In 1899 Mr. Pulliam was united in marriage to Miss Oro G. Garr, a native of California, and to them has been been born a daughter, Vesta Virginia, who is in high school. The parents are members of the Baptist church and fraternally Mr. Pulliam is connected with the Modern Woodmen of America. Politically he is a democrat and is now serving as justice of the peace, in which connection he renders decisions that are strictly fair and impartial and which have won for him “golden opinions from all sorts of people.” He stands for progress and improvement in public affairs as well as along the line of business activity and his cooperation can be counted upon to further many movements for the general good. He does not stop short of the successful accomplishment of his purpose. He possesses a resolute will and untiring industry, which feature strongly in his growing success, and Worland numbers him among those men who are doing much for her upbuilding through the development of the natural resources of the country and the utilization of the business conditions that arise therefrom. It is owing to the efforts of a few courageous frontiersmen who dared to locate in an undeveloped country that the work of progress and improvement has been carried forward. Mr. Pulliam has not only witnessed a wonderful transformation in this section of the state but has largely aided in the labors that have wrought the change that has converted a wild tract into a splendid commonwealth.d and engaged in farming and in the live stock business together with auctioneering. He also opened a real estate office, which he yet conducts. He has four hundred head of cattle at the present time and he owns four hundred acres of fine farming land which responds readily to the care and labor which he bestows upon it. Another field of industry to which he has directed his labors is that of banking, for he became one of the organizers of the Farmers State Bank. Another field of investment which has claimed his attention is the oil lands and he has become the owner of considerable valuable property of that character in the state. In a word he has extended his efforts over a broad field and his investments have been judiciously and carefully made, bringing to him a substantial return.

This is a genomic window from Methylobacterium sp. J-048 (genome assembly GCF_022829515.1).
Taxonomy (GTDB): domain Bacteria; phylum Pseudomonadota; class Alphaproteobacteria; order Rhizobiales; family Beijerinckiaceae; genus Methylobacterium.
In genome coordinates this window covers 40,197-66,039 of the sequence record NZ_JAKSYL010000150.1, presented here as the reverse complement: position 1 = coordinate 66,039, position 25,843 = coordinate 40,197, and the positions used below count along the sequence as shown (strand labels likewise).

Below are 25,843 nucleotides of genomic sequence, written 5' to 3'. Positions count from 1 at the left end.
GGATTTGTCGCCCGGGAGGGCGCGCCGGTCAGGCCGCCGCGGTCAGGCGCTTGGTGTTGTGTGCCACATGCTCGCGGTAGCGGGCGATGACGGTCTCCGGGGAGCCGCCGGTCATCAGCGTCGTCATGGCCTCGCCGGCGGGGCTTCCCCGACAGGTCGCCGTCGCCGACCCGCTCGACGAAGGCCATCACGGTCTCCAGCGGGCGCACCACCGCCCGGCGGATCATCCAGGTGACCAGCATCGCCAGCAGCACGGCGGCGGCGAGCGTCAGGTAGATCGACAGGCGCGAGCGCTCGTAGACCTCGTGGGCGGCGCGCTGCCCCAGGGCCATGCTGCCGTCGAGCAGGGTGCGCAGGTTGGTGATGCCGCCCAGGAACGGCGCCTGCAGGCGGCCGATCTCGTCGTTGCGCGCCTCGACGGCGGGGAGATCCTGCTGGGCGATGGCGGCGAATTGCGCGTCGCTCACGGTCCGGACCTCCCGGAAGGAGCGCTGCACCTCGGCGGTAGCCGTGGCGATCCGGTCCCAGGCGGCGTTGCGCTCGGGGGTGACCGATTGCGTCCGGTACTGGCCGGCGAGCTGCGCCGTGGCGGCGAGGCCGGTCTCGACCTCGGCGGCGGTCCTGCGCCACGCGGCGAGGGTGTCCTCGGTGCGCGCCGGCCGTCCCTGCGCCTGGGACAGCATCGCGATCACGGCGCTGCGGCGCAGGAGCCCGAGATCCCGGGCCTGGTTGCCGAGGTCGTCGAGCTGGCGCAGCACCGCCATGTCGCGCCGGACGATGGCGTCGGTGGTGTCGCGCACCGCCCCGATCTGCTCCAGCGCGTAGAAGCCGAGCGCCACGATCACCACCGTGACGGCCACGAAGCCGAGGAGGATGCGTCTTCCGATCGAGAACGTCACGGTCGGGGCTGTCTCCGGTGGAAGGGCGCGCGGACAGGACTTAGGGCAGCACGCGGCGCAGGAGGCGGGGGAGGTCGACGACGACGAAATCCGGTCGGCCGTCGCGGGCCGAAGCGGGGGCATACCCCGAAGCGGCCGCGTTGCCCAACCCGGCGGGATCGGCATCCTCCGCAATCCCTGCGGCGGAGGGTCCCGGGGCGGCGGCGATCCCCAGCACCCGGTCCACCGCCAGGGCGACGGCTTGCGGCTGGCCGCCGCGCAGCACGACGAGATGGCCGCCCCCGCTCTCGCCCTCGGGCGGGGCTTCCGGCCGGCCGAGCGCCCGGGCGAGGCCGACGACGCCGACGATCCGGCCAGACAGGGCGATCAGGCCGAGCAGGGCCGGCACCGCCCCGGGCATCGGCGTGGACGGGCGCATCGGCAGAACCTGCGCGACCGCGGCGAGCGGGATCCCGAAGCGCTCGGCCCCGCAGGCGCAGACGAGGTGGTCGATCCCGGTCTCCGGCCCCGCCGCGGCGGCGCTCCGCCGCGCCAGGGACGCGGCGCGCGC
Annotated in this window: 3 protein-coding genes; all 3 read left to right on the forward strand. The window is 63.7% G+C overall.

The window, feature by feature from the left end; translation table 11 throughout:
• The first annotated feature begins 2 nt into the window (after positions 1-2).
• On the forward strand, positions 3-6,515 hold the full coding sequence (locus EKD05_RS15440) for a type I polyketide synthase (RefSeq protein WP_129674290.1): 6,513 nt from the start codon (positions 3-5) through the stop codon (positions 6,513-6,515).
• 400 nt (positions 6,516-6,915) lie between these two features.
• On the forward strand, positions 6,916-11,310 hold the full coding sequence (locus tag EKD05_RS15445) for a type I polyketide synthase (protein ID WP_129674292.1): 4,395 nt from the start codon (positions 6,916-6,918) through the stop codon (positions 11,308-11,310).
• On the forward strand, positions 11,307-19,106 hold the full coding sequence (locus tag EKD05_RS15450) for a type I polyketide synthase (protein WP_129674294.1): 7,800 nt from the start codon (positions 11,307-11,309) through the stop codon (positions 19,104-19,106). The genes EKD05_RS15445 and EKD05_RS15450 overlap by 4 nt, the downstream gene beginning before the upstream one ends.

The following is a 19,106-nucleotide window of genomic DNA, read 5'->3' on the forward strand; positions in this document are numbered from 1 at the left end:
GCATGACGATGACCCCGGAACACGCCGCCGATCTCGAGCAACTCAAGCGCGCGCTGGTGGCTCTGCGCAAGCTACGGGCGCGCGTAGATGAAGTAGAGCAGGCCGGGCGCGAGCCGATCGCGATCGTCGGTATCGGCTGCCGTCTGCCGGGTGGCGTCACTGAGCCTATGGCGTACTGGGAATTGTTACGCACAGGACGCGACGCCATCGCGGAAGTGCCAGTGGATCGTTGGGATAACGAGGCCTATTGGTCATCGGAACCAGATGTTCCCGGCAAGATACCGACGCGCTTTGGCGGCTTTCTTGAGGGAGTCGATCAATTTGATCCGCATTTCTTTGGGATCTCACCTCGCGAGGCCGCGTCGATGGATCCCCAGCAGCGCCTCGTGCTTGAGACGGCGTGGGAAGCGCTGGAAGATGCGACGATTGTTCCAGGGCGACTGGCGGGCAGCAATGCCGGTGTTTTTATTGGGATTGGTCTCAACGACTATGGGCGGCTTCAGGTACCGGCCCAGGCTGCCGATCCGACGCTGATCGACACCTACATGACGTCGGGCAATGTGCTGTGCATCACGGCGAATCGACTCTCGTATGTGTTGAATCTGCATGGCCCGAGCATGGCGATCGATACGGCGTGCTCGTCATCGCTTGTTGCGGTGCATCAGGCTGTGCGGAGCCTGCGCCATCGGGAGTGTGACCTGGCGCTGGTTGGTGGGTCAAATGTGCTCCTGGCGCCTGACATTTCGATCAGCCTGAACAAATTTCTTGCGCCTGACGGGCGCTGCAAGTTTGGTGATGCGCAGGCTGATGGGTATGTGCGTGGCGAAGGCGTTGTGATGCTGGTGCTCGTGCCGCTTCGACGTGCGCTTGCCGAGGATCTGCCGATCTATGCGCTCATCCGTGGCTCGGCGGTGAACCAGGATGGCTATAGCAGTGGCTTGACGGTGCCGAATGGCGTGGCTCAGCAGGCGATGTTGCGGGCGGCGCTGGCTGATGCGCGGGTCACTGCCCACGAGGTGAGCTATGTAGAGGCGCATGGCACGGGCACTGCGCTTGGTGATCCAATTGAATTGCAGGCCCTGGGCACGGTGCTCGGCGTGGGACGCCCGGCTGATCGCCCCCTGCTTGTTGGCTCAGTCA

In 1899 Mr. Pulliam was united in marriage to Miss Oro G. Garr, a native of California, and to them has been been born a daughter, Vesta Virginia, who is in high school. The parents are members of the Baptist church and fraternally Mr. Pulliam is connected with the Modern Woodmen of America. Politically he is a democrat and is now serving as justice of the peace, in which connection he renders decisions that are strictly fair and impartial and which have won for him “golden opinions from all sorts of people.” He stands for progress and improvement in public affairs as well as along the line of business activity and his cooperation can be counted upon to further many movements for the general good. He does not stop short of the successful accomplishment of his purpose. He possesses aJohn W. Pulliam is engaged in the real estate business at Worland. This enterprising city offers an attractive field to anyone in that line of activity, for the district has been constantly and rapidly growing, occasioning many transfers of property interests. Mr. Pulliam is a native of Lewis county, Missouri. He was born February II, 1872, of the marriage of P. P. and Artie G. (Lillard) Pulliam, the former a native of Virginia, while the latter was born in Kentucky. They were married, however, in Missouri, where they spent their remaining days, becoming well known and highly esteemed residents of that state. They had a family of seven children, five of whom are now living.